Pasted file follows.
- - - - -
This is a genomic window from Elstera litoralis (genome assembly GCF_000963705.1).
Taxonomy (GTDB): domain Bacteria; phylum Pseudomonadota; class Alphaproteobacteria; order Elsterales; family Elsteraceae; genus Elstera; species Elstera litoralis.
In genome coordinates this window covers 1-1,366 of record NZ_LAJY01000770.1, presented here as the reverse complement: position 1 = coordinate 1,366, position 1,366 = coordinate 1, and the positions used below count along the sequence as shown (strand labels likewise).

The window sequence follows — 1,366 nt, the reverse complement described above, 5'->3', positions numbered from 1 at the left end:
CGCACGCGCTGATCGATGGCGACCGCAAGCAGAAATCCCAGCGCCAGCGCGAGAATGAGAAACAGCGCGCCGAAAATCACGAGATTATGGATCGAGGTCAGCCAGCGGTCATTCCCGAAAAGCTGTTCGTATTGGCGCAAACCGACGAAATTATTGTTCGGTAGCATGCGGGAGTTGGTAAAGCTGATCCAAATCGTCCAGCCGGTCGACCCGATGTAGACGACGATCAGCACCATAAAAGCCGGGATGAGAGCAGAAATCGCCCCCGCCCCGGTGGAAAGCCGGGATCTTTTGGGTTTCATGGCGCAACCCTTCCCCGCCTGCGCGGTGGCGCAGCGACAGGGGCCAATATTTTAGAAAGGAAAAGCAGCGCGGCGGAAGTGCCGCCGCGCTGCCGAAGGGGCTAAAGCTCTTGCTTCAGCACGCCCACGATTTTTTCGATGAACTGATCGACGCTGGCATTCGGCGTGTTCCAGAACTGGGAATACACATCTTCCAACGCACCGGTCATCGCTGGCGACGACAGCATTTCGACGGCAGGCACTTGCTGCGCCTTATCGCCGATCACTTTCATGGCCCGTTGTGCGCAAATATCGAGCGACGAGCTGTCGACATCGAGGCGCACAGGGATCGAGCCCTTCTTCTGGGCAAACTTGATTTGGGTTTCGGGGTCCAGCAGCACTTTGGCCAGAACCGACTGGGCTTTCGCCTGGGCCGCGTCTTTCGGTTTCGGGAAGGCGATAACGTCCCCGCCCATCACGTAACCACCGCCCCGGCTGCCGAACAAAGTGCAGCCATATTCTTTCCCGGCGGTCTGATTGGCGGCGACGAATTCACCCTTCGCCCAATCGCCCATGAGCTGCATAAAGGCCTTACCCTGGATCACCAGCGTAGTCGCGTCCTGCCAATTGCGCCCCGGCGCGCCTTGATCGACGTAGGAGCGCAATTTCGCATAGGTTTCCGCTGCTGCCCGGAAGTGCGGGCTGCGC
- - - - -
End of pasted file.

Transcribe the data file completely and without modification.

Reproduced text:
This is a genomic window from Elstera litoralis (genome assembly GCF_000963705.1).
Taxonomy (GTDB): domain Bacteria; phylum Pseudomonadota; class Alphaproteobacteria; order Elsterales; family Elsteraceae; genus Elstera; species Elstera litoralis.
In genome coordinates this window covers 1-1,366 of record NZ_LAJY01000770.1, presented here as the reverse complement: position 1 = coordinate 1,366, position 1,366 = coordinate 1, and the positions used below count along the sequence as shown (strand labels likewise).

The window sequence follows — 1,366 nt, the reverse complement described above, 5'->3', positions numbered from 1 at the left end:
CGCACGCGCTGATCGATGGCGACCGCAAGCAGAAATCCCAGCGCCAGCGCGAGAATGAGAAACAGCGCGCCGAAAATCACGAGATTATGGATCGAGGTCAGCCAGCGGTCATTCCCGAAAAGCTGTTCGTATTGGCGCAAACCGACGAAATTATTGTTCGGTAGCATGCGGGAGTTGGTAAAGCTGATCCAAATCGTCCAGCCGGTCGACCCGATGTAGACGACGATCAGCACCATAAAAGCCGGGATGAGAGCAGAAATCGCCCCCGCCCCGGTGGAAAGCCGGGATCTTTTGGGTTTCATGGCGCAACCCTTCCCCGCCTGCGCGGTGGCGCAGCGACAGGGGCCAATATTTTAGAAAGGAAAAGCAGCGCGGCGGAAGTGCCGCCGCGCTGCCGAAGGGGCTAAAGCTCTTGCTTCAGCACGCCCACGATTTTTTCGATGAACTGATCGACGCTGGCATTCGGCGTGTTCCAGAACTGGGAATACACATCTTCCAACGCACCGGTCATCGCTGGCGACGACAGCATTTCGACGGCAGGCACTTGCTGCGCCTTATCGCCGATCACTTTCATGGCCCGTTGTGCGCAAATATCGAGCGACGAGCTGTCGACATCGAGGCGCACAGGGATCGAGCCCTTCTTCTGGGCAAACTTGATTTGGGTTTCGGGGTCCAGCAGCACTTTGGCCAGAACCGACTGGGCTTTCGCCTGGGCCGCGTCTTTCGGTTTCGGGAAGGCGATAACGTCCCCGCCCATCACGTAACCACCGCCCCGGCTGCCGAACAAAGTGCAGCCATATTCTTTCCCGGCGGTCTGATTGGCGGCGACGAATTCACCCTTCGCCCAATCGCCCATGAGCTGCATAAAGGCCTTACCCTGGATCACCAGCGTAGTCGCGTCCTGCCAATTGCGCCCCGGCGCGCCTTGATCGACGTAGGAGCGCAATTTCGCATAGGTTTCCGCTGCTGCCCGGAAGTGCGGGCTGCGC